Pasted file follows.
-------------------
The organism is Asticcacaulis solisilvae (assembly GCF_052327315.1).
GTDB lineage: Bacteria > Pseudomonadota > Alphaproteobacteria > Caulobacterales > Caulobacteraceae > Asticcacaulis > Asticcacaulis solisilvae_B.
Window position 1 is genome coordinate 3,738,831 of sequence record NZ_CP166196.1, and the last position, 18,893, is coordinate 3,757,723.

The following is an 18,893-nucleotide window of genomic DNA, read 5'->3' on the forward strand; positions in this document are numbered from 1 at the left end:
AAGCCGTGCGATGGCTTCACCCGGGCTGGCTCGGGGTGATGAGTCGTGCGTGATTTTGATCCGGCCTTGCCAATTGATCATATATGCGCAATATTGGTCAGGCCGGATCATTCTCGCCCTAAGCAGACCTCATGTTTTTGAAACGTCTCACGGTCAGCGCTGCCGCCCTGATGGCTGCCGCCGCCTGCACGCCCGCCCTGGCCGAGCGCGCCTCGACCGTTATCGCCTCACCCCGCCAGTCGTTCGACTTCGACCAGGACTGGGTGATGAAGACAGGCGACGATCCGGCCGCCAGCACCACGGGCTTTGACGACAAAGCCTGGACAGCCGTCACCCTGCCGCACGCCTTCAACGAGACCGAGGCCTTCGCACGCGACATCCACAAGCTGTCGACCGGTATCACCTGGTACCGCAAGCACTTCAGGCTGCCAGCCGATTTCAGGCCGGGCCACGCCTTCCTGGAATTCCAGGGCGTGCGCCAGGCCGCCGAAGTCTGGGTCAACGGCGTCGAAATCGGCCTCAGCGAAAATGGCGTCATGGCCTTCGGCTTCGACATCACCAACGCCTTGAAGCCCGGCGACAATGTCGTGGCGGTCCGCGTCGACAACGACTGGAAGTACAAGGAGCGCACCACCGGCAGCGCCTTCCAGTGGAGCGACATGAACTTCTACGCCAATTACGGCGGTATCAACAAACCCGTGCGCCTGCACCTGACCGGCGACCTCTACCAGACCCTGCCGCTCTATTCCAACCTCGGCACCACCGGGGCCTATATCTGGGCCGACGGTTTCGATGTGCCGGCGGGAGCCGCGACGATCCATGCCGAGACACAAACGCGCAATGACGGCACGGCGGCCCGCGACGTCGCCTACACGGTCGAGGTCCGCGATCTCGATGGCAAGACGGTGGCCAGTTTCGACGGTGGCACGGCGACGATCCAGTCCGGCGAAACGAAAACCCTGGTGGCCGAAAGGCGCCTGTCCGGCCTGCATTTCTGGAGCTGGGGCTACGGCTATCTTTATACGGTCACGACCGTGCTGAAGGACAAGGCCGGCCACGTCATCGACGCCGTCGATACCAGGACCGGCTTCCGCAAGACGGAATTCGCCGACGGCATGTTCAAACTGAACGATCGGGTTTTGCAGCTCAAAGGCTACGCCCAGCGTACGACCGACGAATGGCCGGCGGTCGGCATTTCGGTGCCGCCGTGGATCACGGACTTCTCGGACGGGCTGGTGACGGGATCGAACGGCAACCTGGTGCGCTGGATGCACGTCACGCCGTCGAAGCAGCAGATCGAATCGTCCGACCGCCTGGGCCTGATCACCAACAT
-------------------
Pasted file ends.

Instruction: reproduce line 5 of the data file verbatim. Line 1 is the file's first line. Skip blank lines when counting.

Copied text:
AAGCCGTGCGATGGCTTCACCCGGGCTGGCTCGGGGTGATGAGTCGTGCGTGATTTTGATCCGGCCTTGCCAATTGATCATATATGCGCAATATTGGTCAGGCCGGATCATTCTCGCCCTAAGCAGACCTCATGTTTTTGAAACGTCTCACGGTCAGCGCTGCCGCCCTGATGGCTGCCGCCGCCTGCACGCCCGCCCTGGCCGAGCGCGCCTCGACCGTTATCGCCTCACCCCGCCAGTCGTTCGACTTCGACCAGGACTGGGTGATGAAGACAGGCGACGATCCGGCCGCCAGCACCACGGGCTTTGACGACAAAGCCTGGACAGCCGTCACCCTGCCGCACGCCTTCAACGAGACCGAGGCCTTCGCACGCGACATCCACAAGCTGTCGACCGGTATCACCTGGTACCGCAAGCACTTCAGGCTGCCAGCCGATTTCAGGCCGGGCCACGCCTTCCTGGAATTCCAGGGCGTGCGCCAGGCCGCCGAAGTCTGGGTCAACGGCGTCGAAATCGGCCTCAGCGAAAATGGCGTCATGGCCTTCGGCTTCGACATCACCAACGCCTTGAAGCCCGGCGACAATGTCGTGGCGGTCCGCGTCGACAACGACTGGAAGTACAAGGAGCGCACCACCGGCAGCGCCTTCCAGTGGAGCGACATGAACTTCTACGCCAATTACGGCGGTATCAACAAACCCGTGCGCCTGCACCTGACCGGCGACCTCTACCAGACCCTGCCGCTCTATTCCAACCTCGGCACCACCGGGGCCTATATCTGGGCCGACGGTTTCGATGTGCCGGCGGGAGCCGCGACGATCCATGCCGAGACACAAACGCGCAATGACGGCACGGCGGCCCGCGACGTCGCCTACACGGTCGAGGTCCGCGATCTCGATGGCAAGACGGTGGCCAGTTTCGACGGTGGCACGGCGACGATCCAGTCCGGCGAAACGAAAACCCTGGTGGCCGAAAGGCGCCTGTCCGGCCTGCATTTCTGGAGCTGGGGCTACGGCTATCTTTATACGGTCACGACCGTGCTGAAGGACAAGGCCGGCCACGTCATCGACGCCGTCGATACCAGGACCGGCTTCCGCAAGACGGAATTCGCCGACGGCATGTTCAAACTGAACGATCGGGTTTTGCAGCTCAAAGGCTACGCCCAGCGTACGACCGACGAATGGCCGGCGGTCGGCATTTCGGTGCCGCCGTGGATCACGGACTTCTCGGACGGGCTGGTGACGGGATCGAACGGCAACCTGGTGCGCTGGATGCACGTCACGCCGTCGAAGCAGCAGATCGAATCGTCCGACCGCCTGGGCCTGATCACCAACAT